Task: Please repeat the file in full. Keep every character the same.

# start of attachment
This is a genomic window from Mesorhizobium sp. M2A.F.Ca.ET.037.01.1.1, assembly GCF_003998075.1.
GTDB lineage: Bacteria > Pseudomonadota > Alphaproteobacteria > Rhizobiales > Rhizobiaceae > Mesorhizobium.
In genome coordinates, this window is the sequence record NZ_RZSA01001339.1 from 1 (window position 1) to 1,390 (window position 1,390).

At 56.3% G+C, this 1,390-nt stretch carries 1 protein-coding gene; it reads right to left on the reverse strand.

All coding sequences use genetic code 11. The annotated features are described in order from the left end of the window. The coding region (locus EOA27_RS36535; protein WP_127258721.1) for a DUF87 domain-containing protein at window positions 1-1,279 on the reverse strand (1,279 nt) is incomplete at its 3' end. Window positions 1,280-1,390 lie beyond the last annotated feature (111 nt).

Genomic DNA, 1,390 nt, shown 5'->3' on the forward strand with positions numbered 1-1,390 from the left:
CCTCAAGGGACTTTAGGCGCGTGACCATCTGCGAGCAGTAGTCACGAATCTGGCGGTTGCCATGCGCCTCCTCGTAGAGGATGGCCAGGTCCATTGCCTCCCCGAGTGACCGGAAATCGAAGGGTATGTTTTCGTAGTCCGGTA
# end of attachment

This is a genomic window from Mesorhizobium sp. M2A.F.Ca.ET.037.01.1.1, assembly GCF_003998075.1.
GTDB lineage: Bacteria > Pseudomonadota > Alphaproteobacteria > Rhizobiales > Rhizobiaceae > Mesorhizobium.
In genome coordinates, this window is the sequence record NZ_RZSA01001339.1 from 1 (window position 1) to 1,390 (window position 1,390).

At 56.3% G+C, this 1,390-nt stretch carries 1 protein-coding gene; it reads right to left on the reverse strand.

All coding sequences use genetic code 11. The annotated features are described in order from the left end of the window. The coding region (locus EOA27_RS36535; protein WP_127258721.1) for a DUF87 domain-containing protein at window positions 1-1,279 on the reverse strand (1,279 nt) is incomplete at its 3' end. Window positions 1,280-1,390 lie beyond the last annotated feature (111 nt).

Genomic DNA, 1,390 nt, shown 5'->3' on the forward strand with positions numbered 1-1,390 from the left:
CCTCAAGGGACTTTAGGCGCGTGACCATCTGCGAGCAGTAGTCACGAATCTGGCGGTTGCCATGCGCCTCCTCGTAGAGGATGGCCAGGTCCATTGCCTCCCCGAGTGACCGGAAATCGAAGGGTATGTTTTCGTAGTCCGGTA